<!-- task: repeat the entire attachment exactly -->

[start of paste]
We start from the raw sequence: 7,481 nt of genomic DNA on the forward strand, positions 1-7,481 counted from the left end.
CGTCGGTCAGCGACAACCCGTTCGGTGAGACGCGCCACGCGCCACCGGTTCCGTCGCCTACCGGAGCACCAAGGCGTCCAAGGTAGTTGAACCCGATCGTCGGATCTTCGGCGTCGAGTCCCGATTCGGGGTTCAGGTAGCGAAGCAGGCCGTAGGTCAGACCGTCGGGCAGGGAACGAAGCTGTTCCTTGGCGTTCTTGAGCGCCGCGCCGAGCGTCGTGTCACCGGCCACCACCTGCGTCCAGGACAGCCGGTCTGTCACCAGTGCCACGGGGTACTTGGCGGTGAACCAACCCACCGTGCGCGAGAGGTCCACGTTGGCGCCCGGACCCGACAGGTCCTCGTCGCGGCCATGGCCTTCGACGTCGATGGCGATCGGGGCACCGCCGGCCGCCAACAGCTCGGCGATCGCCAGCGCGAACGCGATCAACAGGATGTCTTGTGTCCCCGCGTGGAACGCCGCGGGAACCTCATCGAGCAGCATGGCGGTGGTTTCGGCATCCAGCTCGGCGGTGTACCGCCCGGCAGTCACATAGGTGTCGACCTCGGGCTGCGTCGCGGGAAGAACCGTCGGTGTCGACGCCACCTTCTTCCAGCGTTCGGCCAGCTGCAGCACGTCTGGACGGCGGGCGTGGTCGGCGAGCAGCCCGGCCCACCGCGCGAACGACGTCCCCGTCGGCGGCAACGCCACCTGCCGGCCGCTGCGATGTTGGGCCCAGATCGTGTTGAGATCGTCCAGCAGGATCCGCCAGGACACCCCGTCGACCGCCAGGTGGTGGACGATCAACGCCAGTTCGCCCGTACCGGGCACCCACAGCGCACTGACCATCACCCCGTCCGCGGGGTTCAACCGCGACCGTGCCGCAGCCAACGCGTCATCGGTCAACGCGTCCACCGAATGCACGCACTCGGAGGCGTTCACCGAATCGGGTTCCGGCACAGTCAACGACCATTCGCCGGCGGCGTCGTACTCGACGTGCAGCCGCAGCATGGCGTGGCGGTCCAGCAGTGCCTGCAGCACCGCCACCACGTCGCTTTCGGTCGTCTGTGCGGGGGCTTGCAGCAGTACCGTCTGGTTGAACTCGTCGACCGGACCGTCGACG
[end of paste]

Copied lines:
We start from the raw sequence: 7,481 nt of genomic DNA on the forward strand, positions 1-7,481 counted from the left end.
CGTCGGTCAGCGACAACCCGTTCGGTGAGACGCGCCACGCGCCACCGGTTCCGTCGCCTACCGGAGCACCAAGGCGTCCAAGGTAGTTGAACCCGATCGTCGGATCTTCGGCGTCGAGTCCCGATTCGGGGTTCAGGTAGCGAAGCAGGCCGTAGGTCAGACCGTCGGGCAGGGAACGAAGCTGTTCCTTGGCGTTCTTGAGCGCCGCGCCGAGCGTCGTGTCACCGGCCACCACCTGCGTCCAGGACAGCCGGTCTGTCACCAGTGCCACGGGGTACTTGGCGGTGAACCAACCCACCGTGCGCGAGAGGTCCACGTTGGCGCCCGGACCCGACAGGTCCTCGTCGCGGCCATGGCCTTCGACGTCGATGGCGATCGGGGCACCGCCGGCCGCCAACAGCTCGGCGATCGCCAGCGCGAACGCGATCAACAGGATGTCTTGTGTCCCCGCGTGGAACGCCGCGGGAACCTCATCGAGCAGCATGGCGGTGGTTTCGGCATCCAGCTCGGCGGTGTACCGCCCGGCAGTCACATAGGTGTCGACCTCGGGCTGCGTCGCGGGAAGAACCGTCGGTGTCGACGCCACCTTCTTCCAGCGTTCGGCCAGCTGCAGCACGTCTGGACGGCGGGCGTGGTCGGCGAGCAGCCCGGCCCACCGCGCGAACGACGTCCCCGTCGGCGGCAACGCCACCTGCCGGCCGCTGCGATGTTGGGCCCAGATCGTGTTGAGATCGTCCAGCAGGATCCGCCAGGACACCCCGTCGACCGCCAGGTGGTGGACGATCAACGCCAGTTCGCCCGTACCGGGCACCCACAGCGCACTGACCATCACCCCGTCCGCGGGGTTCAACCGCGACCGTGCCGCAGCCAACGCGTCATCGGTCAACGCGTCCACCGAATGCACGCACTCGGAGGCGTTCACCGAATCGGGTTCCGGCACAGTCAACGACCATTCGCCGGCGGCGTCGTACTCGACGTGCAGCCGCAGCATGGCGTGGCGGTCCAGCAGTGCCTGCAGCACCGCCACCACGTCGCTTTCGGTCGTCTGTGCGGGGGCTTGCAGCAGTACCGTCTGGTTGAACTCGTCGACCGGACCGTCGACG